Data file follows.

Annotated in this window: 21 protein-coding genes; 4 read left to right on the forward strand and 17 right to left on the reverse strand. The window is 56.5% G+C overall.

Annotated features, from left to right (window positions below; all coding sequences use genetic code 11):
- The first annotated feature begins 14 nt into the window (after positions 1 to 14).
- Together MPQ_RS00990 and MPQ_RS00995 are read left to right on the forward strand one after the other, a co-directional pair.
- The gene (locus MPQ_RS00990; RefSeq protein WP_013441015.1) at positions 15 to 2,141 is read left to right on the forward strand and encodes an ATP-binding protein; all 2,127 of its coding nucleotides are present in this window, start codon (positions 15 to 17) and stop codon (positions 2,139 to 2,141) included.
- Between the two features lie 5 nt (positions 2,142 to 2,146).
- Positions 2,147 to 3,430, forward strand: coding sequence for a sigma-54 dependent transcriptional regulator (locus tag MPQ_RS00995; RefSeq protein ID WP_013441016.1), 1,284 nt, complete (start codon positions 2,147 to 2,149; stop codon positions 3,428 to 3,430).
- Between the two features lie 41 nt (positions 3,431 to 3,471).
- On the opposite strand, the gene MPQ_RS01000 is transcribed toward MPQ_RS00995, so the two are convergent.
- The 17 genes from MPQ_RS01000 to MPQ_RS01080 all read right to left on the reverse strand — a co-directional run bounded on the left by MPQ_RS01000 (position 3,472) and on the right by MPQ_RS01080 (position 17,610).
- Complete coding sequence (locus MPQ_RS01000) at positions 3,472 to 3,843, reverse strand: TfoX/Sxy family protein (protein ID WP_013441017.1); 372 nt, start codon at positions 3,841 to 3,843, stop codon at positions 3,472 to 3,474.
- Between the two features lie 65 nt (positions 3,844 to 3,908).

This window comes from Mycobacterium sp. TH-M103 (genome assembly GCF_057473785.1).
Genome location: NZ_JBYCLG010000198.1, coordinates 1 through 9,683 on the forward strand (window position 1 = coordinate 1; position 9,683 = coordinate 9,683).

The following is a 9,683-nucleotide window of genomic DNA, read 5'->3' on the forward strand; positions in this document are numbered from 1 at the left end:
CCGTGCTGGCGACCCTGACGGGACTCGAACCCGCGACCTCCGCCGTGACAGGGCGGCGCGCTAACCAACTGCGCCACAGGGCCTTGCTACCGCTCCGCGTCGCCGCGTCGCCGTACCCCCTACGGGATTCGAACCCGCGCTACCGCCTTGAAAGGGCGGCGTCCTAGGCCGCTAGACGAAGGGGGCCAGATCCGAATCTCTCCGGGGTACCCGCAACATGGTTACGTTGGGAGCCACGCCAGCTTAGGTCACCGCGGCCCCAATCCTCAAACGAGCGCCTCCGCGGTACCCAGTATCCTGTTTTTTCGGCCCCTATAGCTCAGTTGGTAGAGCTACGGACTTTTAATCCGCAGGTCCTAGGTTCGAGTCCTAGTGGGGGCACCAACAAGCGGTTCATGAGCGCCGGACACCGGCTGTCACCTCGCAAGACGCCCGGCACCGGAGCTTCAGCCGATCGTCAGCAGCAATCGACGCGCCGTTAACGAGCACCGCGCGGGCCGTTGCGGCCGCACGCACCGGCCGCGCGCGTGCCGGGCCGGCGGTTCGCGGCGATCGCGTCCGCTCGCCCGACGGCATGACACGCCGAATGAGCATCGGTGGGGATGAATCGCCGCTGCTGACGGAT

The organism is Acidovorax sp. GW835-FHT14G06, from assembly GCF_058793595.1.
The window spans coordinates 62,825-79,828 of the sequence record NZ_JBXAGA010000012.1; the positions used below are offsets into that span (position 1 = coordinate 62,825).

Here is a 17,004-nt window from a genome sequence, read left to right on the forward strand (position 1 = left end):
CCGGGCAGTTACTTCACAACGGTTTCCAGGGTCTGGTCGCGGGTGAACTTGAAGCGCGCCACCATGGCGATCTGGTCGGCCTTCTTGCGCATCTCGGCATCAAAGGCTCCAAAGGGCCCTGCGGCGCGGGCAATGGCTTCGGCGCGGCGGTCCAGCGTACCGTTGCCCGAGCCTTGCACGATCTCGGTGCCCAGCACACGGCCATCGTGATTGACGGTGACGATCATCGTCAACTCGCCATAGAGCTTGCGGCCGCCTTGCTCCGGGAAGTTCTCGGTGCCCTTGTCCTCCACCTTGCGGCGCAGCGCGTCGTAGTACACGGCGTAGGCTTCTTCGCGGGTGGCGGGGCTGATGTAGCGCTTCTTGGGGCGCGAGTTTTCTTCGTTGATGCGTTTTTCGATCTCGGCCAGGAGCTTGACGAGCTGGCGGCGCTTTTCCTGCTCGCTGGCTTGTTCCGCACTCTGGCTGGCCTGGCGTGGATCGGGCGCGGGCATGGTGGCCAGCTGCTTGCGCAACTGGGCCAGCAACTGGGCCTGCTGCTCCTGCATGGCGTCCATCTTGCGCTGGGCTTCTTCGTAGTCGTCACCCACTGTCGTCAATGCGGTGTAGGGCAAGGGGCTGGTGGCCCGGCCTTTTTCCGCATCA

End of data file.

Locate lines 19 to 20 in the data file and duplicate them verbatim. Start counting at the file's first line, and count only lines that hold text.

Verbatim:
Here is a 17,004-nt window from a genome sequence, read left to right on the forward strand (position 1 = left end):
CCGGGCAGTTACTTCACAACGGTTTCCAGGGTCTGGTCGCGGGTGAACTTGAAGCGCGCCACCATGGCGATCTGGTCGGCCTTCTTGCGCATCTCGGCATCAAAGGCTCCAAAGGGCCCTGCGGCGCGGGCAATGGCTTCGGCGCGGCGGTCCAGCGTACCGTTGCCCGAGCCTTGCACGATCTCGGTGCCCAGCACACGGCCATCGTGATTGACGGTGACGATCATCGTCAACTCGCCATAGAGCTTGCGGCCGCCTTGCTCCGGGAAGTTCTCGGTGCCCTTGTCCTCCACCTTGCGGCGCAGCGCGTCGTAGTACACGGCGTAGGCTTCTTCGCGGGTGGCGGGGCTGATGTAGCGCTTCTTGGGGCGCGAGTTTTCTTCGTTGATGCGTTTTTCGATCTCGGCCAGGAGCTTGACGAGCTGGCGGCGCTTTTCCTGCTCGCTGGCTTGTTCCGCACTCTGGCTGGCCTGGCGTGGATCGGGCGCGGGCATGGTGGCCAGCTGCTTGCGCAACTGGGCCAGCAACTGGGCCTGCTGCTCCTGCATGGCGTCCATCTTGCGCTGGGCTTCTTCGTAGTCGTCACCCACTGTCGTCAATGCGGTGTAGGGCAAGGGGCTGGTGGCCCGGCCTTTTTCCGCATCA